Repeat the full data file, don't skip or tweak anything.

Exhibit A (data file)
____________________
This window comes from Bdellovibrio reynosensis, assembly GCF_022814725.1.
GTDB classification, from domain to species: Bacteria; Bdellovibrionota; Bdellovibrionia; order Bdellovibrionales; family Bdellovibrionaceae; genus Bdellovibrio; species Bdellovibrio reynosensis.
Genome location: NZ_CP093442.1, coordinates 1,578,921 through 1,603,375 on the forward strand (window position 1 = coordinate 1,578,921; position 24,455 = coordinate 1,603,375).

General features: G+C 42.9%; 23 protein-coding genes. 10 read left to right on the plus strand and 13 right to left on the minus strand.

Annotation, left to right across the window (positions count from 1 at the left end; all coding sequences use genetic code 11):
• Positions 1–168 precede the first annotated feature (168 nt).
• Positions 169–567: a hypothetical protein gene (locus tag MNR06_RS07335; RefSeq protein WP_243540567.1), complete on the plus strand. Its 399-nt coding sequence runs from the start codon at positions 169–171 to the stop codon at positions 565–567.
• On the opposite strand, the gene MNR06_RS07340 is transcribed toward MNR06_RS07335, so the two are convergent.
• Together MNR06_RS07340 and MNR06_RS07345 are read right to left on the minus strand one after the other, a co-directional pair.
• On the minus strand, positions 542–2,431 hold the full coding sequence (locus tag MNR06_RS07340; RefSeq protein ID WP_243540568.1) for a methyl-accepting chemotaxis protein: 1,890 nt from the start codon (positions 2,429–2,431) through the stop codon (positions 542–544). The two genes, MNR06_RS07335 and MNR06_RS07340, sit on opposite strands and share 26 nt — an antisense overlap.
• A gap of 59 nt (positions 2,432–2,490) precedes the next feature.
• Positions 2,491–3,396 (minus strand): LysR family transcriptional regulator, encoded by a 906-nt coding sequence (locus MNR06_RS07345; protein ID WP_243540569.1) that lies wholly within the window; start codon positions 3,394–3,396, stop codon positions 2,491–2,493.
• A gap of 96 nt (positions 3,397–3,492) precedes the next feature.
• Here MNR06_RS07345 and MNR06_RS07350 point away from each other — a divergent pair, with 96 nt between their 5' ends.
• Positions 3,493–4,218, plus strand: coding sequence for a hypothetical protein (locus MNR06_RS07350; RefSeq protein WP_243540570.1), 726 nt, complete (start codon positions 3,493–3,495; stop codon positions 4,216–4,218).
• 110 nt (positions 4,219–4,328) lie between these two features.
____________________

This window comes from Bdellovibrio reynosensis, assembly GCF_022814725.1.
GTDB classification, from domain to species: Bacteria; Bdellovibrionota; Bdellovibrionia; order Bdellovibrionales; family Bdellovibrionaceae; genus Bdellovibrio; species Bdellovibrio reynosensis.
Genome location: NZ_CP093442.1, coordinates 1,578,921 through 1,603,375 on the forward strand (window position 1 = coordinate 1,578,921; position 24,455 = coordinate 1,603,375).

General features: G+C 42.9%; 23 protein-coding genes. 10 read left to right on the plus strand and 13 right to left on the minus strand.

Annotation, left to right across the window (positions count from 1 at the left end; all coding sequences use genetic code 11):
• Positions 1–168 precede the first annotated feature (168 nt).
• Positions 169–567: a hypothetical protein gene (locus tag MNR06_RS07335; RefSeq protein WP_243540567.1), complete on the plus strand. Its 399-nt coding sequence runs from the start codon at positions 169–171 to the stop codon at positions 565–567.
• On the opposite strand, the gene MNR06_RS07340 is transcribed toward MNR06_RS07335, so the two are convergent.
• Together MNR06_RS07340 and MNR06_RS07345 are read right to left on the minus strand one after the other, a co-directional pair.
• On the minus strand, positions 542–2,431 hold the full coding sequence (locus tag MNR06_RS07340; RefSeq protein ID WP_243540568.1) for a methyl-accepting chemotaxis protein: 1,890 nt from the start codon (positions 2,429–2,431) through the stop codon (positions 542–544). The two genes, MNR06_RS07335 and MNR06_RS07340, sit on opposite strands and share 26 nt — an antisense overlap.
• A gap of 59 nt (positions 2,432–2,490) precedes the next feature.
• Positions 2,491–3,396 (minus strand): LysR family transcriptional regulator, encoded by a 906-nt coding sequence (locus MNR06_RS07345; protein ID WP_243540569.1) that lies wholly within the window; start codon positions 3,394–3,396, stop codon positions 2,491–2,493.
• A gap of 96 nt (positions 3,397–3,492) precedes the next feature.
• Here MNR06_RS07345 and MNR06_RS07350 point away from each other — a divergent pair, with 96 nt between their 5' ends.
• Positions 3,493–4,218, plus strand: coding sequence for a hypothetical protein (locus MNR06_RS07350; RefSeq protein WP_243540570.1), 726 nt, complete (start codon positions 3,493–3,495; stop codon positions 4,216–4,218).
• 110 nt (positions 4,219–4,328) lie between these two features.